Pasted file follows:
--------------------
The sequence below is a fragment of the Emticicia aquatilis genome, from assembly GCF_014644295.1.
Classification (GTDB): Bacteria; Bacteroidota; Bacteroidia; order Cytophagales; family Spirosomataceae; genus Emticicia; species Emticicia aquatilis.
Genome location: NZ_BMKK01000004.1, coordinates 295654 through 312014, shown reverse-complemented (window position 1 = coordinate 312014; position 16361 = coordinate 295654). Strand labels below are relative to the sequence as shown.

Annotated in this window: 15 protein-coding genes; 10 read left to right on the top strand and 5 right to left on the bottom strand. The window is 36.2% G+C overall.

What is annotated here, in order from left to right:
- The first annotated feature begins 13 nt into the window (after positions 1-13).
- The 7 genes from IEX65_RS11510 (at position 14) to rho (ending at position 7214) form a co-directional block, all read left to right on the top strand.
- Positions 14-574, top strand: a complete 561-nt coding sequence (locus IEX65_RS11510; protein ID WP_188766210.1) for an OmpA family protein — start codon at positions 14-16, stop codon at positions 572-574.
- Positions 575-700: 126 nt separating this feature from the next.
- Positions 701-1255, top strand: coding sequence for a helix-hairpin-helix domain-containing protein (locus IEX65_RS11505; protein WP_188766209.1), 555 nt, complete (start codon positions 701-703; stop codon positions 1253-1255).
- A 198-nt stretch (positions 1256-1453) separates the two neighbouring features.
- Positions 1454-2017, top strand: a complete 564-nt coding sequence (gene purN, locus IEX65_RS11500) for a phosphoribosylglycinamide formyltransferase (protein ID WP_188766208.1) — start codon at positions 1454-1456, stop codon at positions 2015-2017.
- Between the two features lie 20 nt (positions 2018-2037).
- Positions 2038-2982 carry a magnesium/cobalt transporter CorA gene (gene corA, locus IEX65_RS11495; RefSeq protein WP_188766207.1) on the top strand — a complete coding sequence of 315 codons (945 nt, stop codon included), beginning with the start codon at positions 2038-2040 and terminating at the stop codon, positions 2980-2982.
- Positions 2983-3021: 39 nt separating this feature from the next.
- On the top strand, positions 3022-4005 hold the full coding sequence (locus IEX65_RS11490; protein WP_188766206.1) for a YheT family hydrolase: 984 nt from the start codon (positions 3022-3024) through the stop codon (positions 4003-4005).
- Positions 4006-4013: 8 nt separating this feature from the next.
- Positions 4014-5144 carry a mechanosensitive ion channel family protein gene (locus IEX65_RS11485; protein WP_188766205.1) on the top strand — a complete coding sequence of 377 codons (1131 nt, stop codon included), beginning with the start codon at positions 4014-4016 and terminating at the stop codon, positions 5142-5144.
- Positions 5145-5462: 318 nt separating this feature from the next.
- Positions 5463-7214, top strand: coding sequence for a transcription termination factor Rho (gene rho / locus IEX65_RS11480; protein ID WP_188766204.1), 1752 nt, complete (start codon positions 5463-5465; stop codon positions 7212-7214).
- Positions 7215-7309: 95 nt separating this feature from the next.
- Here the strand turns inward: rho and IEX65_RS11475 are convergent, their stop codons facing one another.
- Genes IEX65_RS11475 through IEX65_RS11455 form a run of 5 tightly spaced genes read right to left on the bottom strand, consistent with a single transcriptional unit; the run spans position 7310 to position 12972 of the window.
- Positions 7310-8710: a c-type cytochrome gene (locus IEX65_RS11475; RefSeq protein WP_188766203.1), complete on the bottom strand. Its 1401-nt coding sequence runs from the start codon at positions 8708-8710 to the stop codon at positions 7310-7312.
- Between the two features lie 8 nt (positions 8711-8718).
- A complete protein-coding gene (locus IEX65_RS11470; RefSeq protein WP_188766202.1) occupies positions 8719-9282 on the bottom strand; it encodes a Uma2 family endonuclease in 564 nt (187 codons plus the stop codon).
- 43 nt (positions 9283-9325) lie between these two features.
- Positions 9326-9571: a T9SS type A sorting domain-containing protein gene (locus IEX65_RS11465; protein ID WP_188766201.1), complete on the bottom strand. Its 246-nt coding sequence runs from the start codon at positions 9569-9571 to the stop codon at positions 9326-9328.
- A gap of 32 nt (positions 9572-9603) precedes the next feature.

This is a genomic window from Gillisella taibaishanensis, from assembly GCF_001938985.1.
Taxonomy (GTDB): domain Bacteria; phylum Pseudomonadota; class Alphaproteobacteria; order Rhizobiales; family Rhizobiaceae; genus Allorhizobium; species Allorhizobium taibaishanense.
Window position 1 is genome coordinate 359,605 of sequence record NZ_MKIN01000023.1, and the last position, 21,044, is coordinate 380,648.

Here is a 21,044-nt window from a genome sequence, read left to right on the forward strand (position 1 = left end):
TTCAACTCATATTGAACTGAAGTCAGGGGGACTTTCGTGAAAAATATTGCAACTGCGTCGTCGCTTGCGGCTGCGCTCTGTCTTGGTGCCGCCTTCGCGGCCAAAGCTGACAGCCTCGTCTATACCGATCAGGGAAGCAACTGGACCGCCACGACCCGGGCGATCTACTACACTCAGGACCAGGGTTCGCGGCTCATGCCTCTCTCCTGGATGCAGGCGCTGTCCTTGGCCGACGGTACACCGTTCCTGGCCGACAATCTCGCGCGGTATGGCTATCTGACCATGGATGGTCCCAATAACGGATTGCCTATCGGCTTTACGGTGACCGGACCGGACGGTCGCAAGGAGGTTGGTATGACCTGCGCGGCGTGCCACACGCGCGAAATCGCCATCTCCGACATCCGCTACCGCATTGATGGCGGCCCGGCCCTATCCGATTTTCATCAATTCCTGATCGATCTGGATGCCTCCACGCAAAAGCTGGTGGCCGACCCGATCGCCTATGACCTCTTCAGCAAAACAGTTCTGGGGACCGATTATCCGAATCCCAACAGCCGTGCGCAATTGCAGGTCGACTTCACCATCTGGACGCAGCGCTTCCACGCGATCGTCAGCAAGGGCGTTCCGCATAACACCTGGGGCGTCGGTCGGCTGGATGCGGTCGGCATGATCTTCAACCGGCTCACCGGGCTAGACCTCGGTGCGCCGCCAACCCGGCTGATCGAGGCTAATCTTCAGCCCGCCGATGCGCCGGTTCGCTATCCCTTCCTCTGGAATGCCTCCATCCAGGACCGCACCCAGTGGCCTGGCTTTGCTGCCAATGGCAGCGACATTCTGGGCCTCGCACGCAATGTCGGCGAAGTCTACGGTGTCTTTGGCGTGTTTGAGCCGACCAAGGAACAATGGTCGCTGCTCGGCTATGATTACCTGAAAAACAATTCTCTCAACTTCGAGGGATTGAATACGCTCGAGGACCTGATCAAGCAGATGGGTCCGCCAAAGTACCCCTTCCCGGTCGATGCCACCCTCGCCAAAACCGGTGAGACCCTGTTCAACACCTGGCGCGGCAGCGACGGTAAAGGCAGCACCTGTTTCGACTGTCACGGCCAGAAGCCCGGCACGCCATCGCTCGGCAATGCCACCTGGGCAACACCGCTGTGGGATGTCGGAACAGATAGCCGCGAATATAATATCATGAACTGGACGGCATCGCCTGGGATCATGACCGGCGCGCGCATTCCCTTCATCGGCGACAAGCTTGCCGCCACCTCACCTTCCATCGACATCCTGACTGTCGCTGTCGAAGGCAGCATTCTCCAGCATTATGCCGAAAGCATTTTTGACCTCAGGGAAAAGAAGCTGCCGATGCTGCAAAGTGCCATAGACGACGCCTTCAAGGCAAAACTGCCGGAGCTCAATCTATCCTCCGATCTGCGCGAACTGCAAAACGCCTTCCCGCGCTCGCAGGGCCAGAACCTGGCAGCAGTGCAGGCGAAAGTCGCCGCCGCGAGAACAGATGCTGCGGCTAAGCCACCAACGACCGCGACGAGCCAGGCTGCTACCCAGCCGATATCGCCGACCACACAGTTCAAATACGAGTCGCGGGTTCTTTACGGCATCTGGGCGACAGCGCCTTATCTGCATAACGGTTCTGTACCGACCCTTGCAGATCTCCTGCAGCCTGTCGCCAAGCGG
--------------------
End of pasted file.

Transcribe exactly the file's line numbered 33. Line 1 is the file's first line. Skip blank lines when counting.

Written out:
Here is a 21,044-nt window from a genome sequence, read left to right on the forward strand (position 1 = left end):